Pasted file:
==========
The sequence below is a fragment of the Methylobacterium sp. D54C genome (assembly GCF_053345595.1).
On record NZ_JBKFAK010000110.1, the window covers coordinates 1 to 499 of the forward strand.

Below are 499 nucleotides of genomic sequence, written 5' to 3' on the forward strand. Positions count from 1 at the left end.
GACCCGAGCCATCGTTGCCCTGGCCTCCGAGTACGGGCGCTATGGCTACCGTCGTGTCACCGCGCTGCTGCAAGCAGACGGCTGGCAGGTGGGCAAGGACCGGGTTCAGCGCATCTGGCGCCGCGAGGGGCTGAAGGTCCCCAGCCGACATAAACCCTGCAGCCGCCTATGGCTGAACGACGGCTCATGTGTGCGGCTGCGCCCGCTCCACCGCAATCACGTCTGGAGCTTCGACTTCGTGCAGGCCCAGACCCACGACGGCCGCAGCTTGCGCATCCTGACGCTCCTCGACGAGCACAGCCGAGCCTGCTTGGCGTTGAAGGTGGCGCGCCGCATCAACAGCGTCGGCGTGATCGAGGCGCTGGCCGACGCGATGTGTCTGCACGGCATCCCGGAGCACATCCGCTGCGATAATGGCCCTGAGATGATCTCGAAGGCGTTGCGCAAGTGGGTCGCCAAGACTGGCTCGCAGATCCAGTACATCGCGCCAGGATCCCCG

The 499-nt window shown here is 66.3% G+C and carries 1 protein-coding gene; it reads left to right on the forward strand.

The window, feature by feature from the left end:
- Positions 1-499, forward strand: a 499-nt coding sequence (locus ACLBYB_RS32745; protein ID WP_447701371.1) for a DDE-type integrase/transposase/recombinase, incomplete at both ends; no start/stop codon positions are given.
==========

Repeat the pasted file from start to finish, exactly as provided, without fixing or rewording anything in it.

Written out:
The sequence below is a fragment of the Methylobacterium sp. D54C genome (assembly GCF_053345595.1).
On record NZ_JBKFAK010000110.1, the window covers coordinates 1 to 499 of the forward strand.

Below are 499 nucleotides of genomic sequence, written 5' to 3' on the forward strand. Positions count from 1 at the left end.
GACCCGAGCCATCGTTGCCCTGGCCTCCGAGTACGGGCGCTATGGCTACCGTCGTGTCACCGCGCTGCTGCAAGCAGACGGCTGGCAGGTGGGCAAGGACCGGGTTCAGCGCATCTGGCGCCGCGAGGGGCTGAAGGTCCCCAGCCGACATAAACCCTGCAGCCGCCTATGGCTGAACGACGGCTCATGTGTGCGGCTGCGCCCGCTCCACCGCAATCACGTCTGGAGCTTCGACTTCGTGCAGGCCCAGACCCACGACGGCCGCAGCTTGCGCATCCTGACGCTCCTCGACGAGCACAGCCGAGCCTGCTTGGCGTTGAAGGTGGCGCGCCGCATCAACAGCGTCGGCGTGATCGAGGCGCTGGCCGACGCGATGTGTCTGCACGGCATCCCGGAGCACATCCGCTGCGATAATGGCCCTGAGATGATCTCGAAGGCGTTGCGCAAGTGGGTCGCCAAGACTGGCTCGCAGATCCAGTACATCGCGCCAGGATCCCCG

The 499-nt window shown here is 66.3% G+C and carries 1 protein-coding gene; it reads left to right on the forward strand.

The window, feature by feature from the left end:
- Positions 1-499, forward strand: a 499-nt coding sequence (locus ACLBYB_RS32745; protein ID WP_447701371.1) for a DDE-type integrase/transposase/recombinase, incomplete at both ends; no start/stop codon positions are given.